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Crump applied for social security disability benefits based on her long history of numerous mental health impairments, including bipolar disorder and polysubstance abuse disorder. An administrative law judge denied benefits, finding that Crump, despite her severe impairments, could perform work limited to simple and repetitive tasks. The district court affirmed. The Seventh Circuit vacated. The ALJ did not adequately account for Crump’s difficulties with concentration, persistence, or pace in the workplace. An ALJ generally may not rely merely on catch-all terms like “’simple, repetitive tasks’” because there is no basis to conclude that they account for problems of concentration, persistence or pace. In addition, observing that a person can perform simple and repetitive tasks says nothing about whether the individual can do so on a sustained basis. Beyond disregarding the Vocational Expert’s opinion in response to a second hypothetical, the ALJ gave short shrift to the medical opinions of Crump’s treating psychiatrist. View "Crump v. Saul" on Justia Law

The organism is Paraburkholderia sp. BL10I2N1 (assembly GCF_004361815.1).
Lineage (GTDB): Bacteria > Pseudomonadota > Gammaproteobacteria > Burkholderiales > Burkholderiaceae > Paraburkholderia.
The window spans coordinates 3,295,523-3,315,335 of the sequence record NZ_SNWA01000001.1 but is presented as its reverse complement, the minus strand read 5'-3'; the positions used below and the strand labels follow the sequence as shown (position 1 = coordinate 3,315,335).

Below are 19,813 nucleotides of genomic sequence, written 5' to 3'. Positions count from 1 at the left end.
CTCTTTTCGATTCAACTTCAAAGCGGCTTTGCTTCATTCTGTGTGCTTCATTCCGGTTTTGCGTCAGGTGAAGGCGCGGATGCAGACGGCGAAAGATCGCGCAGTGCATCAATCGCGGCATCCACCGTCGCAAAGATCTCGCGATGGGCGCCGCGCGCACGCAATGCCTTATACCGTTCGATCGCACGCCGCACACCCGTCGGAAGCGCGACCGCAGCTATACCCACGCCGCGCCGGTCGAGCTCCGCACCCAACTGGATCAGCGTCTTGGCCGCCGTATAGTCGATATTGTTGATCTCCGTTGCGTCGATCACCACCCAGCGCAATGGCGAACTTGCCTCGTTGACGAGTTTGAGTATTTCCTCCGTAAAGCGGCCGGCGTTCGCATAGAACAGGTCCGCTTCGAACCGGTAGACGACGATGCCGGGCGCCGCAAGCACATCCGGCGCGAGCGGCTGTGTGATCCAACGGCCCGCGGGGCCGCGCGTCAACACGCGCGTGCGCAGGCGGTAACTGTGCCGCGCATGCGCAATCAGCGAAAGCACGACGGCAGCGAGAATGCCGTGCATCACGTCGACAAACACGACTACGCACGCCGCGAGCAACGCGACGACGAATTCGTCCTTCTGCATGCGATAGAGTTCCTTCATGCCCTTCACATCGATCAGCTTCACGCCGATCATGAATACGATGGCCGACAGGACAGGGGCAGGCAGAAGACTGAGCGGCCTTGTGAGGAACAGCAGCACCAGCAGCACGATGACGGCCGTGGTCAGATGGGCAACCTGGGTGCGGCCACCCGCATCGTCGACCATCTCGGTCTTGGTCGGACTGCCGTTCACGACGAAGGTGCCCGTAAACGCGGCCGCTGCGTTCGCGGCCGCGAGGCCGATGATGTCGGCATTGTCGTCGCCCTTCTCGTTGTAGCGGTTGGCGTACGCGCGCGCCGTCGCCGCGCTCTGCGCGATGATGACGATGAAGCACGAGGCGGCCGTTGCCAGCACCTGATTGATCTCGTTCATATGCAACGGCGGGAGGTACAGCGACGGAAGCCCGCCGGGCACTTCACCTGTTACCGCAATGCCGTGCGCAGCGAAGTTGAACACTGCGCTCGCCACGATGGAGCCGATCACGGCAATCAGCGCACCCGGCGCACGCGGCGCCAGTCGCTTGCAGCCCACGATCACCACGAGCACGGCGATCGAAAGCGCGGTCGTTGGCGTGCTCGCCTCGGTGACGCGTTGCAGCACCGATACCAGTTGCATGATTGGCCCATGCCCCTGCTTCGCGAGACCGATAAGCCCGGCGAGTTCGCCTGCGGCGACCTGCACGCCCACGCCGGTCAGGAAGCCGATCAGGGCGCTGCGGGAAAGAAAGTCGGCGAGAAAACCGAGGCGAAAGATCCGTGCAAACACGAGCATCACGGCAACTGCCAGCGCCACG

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The ALJ who ruled on Hess’s application for social security disability benefits concluded that Hess had “moderate difficulties” in “concentration, persistence or pace,” but offered a detailed explanation for why she believed those difficulties were not serious and why Hess was capable of performing simple tasks. She found that Hess was “limited to jobs requiring understanding, remembering, and carrying out only simple instructions and making only simple work-related decisions[.]” In a series of hypothetical questions meant to include Hess’s limitations, she asked a vocational expert whether there were jobs in the national economy available to someone with those limitations. The expert said there were. The ALJ decided that Hess was not disabled and rejected his claim. The district court determined that the ALJ had erred because, in her hypothetical questions to the vocational expert, she failed to include or account for her finding that Hess had “moderate” difficulties in “concentration, persistence, or pace.” The Third Circuit reversed, refusing to elevate “form over substance.” An ALJ’s statement of a limitation confining a person to “simple tasks” is permissible after a finding of “moderate” difficulties in “concentration, persistence, or pace,” if the ALJ offers a “valid explanation” for it. The explanation given by the ALJ was “valid.” View "Hess v. Commissioner of Social Security" on Justia Law